A VISITING Canadian delegation of tour operators and journalists that visited some of the country’s tourist resorts last week left government with eg
g on its face after a television journalist said Zimbabwe’s tourism woes were wholly political.
The Zimbabwe Tourism Authority (ZTA) had invited the delegation to tour Zimbabwe in an event arranged by Zimbabwe’s ambassador to Canada, Florence Chideya.
Jonathan Rooth, a senior producer with Omni Television, told Chideya and ZTA authorities who had bargained for positive feedback that Zimbabwe needed to resolve its political crisis if there was to be a change in tourism fortunes.
“I’m going to be frank with you,” Rooth said.
“Your problems here are political. You need to start to talk with the Western media. It’s about time you opened your doors to them. Inviting them to come over to shoot some reality and nature shows can do a lot of good.”
Rooth said currently there was no documentation of Zimbabwe’s tourism products in Western markets making it difficult for prospective clients to visit Zimbabwe.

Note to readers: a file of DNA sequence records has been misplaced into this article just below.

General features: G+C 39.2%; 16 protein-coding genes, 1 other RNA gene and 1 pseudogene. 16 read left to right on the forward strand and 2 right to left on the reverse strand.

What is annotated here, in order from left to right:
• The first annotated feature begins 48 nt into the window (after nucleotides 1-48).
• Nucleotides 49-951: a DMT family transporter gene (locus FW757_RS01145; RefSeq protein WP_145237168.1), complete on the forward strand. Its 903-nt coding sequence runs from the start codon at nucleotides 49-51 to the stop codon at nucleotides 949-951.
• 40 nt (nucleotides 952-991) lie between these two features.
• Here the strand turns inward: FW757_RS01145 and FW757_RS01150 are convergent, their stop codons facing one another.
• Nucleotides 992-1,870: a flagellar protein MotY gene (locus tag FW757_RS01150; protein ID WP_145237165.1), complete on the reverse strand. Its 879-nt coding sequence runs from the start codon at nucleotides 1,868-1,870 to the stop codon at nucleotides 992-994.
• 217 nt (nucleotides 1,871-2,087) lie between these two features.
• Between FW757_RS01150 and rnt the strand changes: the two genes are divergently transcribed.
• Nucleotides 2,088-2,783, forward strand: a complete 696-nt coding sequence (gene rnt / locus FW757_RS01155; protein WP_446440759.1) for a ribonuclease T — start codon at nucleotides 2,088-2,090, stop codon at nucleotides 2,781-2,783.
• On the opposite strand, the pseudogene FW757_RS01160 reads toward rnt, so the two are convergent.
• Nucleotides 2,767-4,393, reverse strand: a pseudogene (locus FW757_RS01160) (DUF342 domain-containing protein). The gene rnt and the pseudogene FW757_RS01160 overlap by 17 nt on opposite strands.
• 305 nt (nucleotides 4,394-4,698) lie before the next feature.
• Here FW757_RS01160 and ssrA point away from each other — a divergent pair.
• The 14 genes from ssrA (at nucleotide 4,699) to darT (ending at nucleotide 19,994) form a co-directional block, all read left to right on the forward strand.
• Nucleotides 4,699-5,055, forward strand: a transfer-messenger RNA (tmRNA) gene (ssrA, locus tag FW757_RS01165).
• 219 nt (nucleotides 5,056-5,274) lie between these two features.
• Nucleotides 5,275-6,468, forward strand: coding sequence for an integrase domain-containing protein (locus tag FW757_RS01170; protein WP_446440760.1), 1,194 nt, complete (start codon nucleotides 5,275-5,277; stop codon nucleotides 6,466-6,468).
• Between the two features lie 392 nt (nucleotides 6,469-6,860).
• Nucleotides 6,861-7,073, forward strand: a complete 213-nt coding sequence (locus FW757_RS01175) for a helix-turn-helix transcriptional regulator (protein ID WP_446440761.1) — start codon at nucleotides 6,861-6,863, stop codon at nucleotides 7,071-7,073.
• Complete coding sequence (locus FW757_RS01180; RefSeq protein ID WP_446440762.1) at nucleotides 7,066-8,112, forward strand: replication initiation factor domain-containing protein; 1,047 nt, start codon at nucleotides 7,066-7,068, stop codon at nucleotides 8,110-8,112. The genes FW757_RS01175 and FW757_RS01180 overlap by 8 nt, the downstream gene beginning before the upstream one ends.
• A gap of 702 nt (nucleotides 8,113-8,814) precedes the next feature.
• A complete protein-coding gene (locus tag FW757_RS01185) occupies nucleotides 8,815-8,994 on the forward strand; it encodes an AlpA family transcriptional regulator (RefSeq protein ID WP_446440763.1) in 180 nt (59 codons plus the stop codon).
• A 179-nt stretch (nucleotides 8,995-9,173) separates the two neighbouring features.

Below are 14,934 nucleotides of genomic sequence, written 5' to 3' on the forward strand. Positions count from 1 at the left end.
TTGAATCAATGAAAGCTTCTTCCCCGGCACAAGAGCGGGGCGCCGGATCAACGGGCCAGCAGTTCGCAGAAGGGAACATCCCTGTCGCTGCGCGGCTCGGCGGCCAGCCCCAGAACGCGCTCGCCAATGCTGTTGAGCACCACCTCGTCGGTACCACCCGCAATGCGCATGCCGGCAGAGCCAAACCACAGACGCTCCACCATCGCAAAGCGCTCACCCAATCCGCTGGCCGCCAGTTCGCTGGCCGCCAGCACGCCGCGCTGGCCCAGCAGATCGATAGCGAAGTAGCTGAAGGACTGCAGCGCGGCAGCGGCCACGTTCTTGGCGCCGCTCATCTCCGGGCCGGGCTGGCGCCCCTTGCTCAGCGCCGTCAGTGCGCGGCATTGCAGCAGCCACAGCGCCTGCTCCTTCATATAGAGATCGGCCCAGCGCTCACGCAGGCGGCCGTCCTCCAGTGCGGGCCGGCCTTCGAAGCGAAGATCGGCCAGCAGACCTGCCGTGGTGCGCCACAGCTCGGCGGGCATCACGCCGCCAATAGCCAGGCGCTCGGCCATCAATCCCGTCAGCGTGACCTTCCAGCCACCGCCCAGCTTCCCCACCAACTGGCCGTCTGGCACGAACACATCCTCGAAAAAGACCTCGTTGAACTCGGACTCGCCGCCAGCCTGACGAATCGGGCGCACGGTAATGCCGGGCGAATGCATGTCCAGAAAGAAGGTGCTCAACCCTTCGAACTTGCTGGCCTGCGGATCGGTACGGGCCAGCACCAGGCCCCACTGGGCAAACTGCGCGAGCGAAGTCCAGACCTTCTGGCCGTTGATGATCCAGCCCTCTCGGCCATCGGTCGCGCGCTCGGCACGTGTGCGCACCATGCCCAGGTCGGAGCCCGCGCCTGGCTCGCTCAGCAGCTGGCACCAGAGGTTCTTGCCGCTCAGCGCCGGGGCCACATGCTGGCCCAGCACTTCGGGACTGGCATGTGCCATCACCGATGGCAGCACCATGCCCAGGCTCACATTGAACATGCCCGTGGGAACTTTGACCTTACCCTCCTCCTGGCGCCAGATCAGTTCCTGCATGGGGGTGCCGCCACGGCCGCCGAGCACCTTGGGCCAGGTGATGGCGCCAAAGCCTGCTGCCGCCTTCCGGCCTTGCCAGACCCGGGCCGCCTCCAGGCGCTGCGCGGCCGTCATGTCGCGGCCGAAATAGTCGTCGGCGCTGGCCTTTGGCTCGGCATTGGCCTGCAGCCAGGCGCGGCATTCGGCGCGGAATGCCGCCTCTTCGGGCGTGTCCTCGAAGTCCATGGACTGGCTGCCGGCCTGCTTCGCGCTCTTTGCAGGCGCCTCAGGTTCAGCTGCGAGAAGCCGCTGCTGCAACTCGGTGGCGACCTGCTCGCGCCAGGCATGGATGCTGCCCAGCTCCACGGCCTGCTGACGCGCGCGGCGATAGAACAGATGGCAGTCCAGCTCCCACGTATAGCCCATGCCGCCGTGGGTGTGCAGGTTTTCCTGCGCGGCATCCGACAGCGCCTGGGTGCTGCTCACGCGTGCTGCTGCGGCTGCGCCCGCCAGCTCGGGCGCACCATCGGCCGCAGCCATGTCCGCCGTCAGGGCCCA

The television producer also cited an array of problems, which he said hog-tied the growth of the sector.
Rooth highlighted fuel shortages, deserted resorts, poor telecommunications and Internet services and a skewed foreign exchange regime as enfeebling tourism operations potential.
ZTA chief executive officer, Karikoga Kaseke, said government was mulling a plan to twin the Victoria Falls with Niagara Falls to entice tourists from the West.
Kaseke said government was going to rectify pricing distortions in the tourism sector. “We have just concluded an arrangement with Noczim to eradicate the fuel problem,” he said. “It’s a situation that can be normalised but as I speak as ZTA CEO I can assure you that government has made it a priority to solve the problem.”
Government of late has been courting Western markets to resuscitate the tourism sector, which came to a near collapse last year.
Kaseke was recently barred from attending the World Tourism Markets Summit in the United Kingdom, a move thought to stem from his membership of the ruling party.